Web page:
Monday, June 03, 2013

Why the Maturity of Captain Kirk Matters

Okay, if I wanted to get technical, the title of this essay probably should be "Why the Maturity of Captain Kirk Matters to Me," but I'll go boldly anyway and leave it for you to decide.

Yesterday I wrote a review of the new Star Trek film, Into Darkness, in which I rather stuffily explained why I disliked Chris Pine's interpretation of Captain Kirk. My specific criticism is that Pine's Kirk acted more immaturely than William Shatner's well-known and parodied interpretation. In the background of my mind, I was wondering why I took the matter so personally. As Shatner himself said on Saturday Night Live, "Get a life! It's just a TV show!" True. But Captain--and later Admiral--Kirk was a hero of mine while growing up, and I got used to Shatner as The Man. Another problem I probably had is that my first introduction to Kirk, Spock, etc., was through the movies, specifically Star Trek II: The Wrath of Khan. I was a Star Wars fan until 1982, so I was used to that type of narrative. Anyhow, Star Trek II depicted a 49-year-old Kirk wrestling with middle age. He was an adult--and yes, a father figure.

I grew up in a single-parent household, raised by my mother. I didn't get to understand and appreciate my father until I graduated college and moved to Florida. Up until age 22 or so, the primary male figures I had in my life were in the movies or on TV: Captain Kirk, Indiana Jones, Han Solo, James Bond (the Roger Moore version), Hawkeye Pierce, and Magnum, P.I., to name a few. The rest of my heroes I absorbed through books, and they shaped my intellect, but TV and movie heroes were important for shaping minor things like how a man spoke, walked, gestured, or behaved. I spent a great deal of my early teens walking through the world furtively and hunched over. I did not walk with confidence, nor could I comfortably look another male in the eye. Hell, I couldn't even carry books correctly, up against my chest ("like a girl," as one peer put it). Note carefully how Kirk tucks the book Spock gives him under his arm, and you'll see how I eventually learned how to do something that basic.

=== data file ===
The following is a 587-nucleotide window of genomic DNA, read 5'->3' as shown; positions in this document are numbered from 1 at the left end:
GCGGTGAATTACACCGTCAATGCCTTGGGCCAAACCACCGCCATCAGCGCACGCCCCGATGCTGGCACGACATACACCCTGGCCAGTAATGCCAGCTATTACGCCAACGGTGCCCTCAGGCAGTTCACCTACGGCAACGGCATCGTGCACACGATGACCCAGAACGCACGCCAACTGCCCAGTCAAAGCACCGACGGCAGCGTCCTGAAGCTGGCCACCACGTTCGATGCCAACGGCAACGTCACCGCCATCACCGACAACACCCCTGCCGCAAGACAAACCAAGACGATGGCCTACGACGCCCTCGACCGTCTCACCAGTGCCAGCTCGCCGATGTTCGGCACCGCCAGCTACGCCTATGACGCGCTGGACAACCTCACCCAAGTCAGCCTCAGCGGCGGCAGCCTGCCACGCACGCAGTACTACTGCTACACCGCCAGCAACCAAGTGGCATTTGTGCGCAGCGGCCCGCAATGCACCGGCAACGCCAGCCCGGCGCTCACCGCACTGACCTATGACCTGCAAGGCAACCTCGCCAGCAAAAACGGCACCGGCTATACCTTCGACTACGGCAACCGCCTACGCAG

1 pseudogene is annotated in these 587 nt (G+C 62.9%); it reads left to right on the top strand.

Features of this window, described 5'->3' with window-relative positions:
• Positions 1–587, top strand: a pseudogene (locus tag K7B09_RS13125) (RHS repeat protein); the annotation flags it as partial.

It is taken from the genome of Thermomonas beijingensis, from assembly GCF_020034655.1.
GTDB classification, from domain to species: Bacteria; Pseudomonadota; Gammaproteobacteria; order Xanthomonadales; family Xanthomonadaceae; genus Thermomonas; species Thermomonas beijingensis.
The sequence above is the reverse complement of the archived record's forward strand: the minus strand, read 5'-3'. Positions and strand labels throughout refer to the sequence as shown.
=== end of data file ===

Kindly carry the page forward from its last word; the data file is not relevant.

Kirk was a grownup to me, even when I went back and watched the old TV episodes. Yes, he got into some fights and couldn't resist turning on the charm when an attractive lady was about, but he was a man in authority. He was smart. He walked with the bearing of a man in command. I learned to like Jean-Luc Picard even more because he was an introvert and shamelessly intellectual, but during my adolescence, Kirk was The Man. My inner monologues are often order-based, like a science fictional starship commander: "Get going, Leahy." "Yes, sir."

So now it's 30 years later, and Hollywood has decided to re-imagine a younger, brasher James T. Kirk as he was before he acquired his officer-and-a-gentleman polish. I can't look up to that guy. People might gripe or joke about Shatner's relentless scenery chewing or his distinctive pauses, but he had embodied his character unmistakably and with a solid set of his own heroes as a background: Alexander the Great, Henry V, Horatio Hornblower, and U.S. Navy ship captains. He was striving to make Kirk the best of the best, and used those models to propel his character. As near as I can figure, Chris Pine took his inspiration from Maxim Magazine, '70s swingers, and Jason Bourne. He's all action and swagger without the nobility, gentlemanliness, or charm of the man who embodied the role for 40+ years. He is not the kind of hero I can look up to and admire.

I hope the character grows up soon. The original Kirk did.

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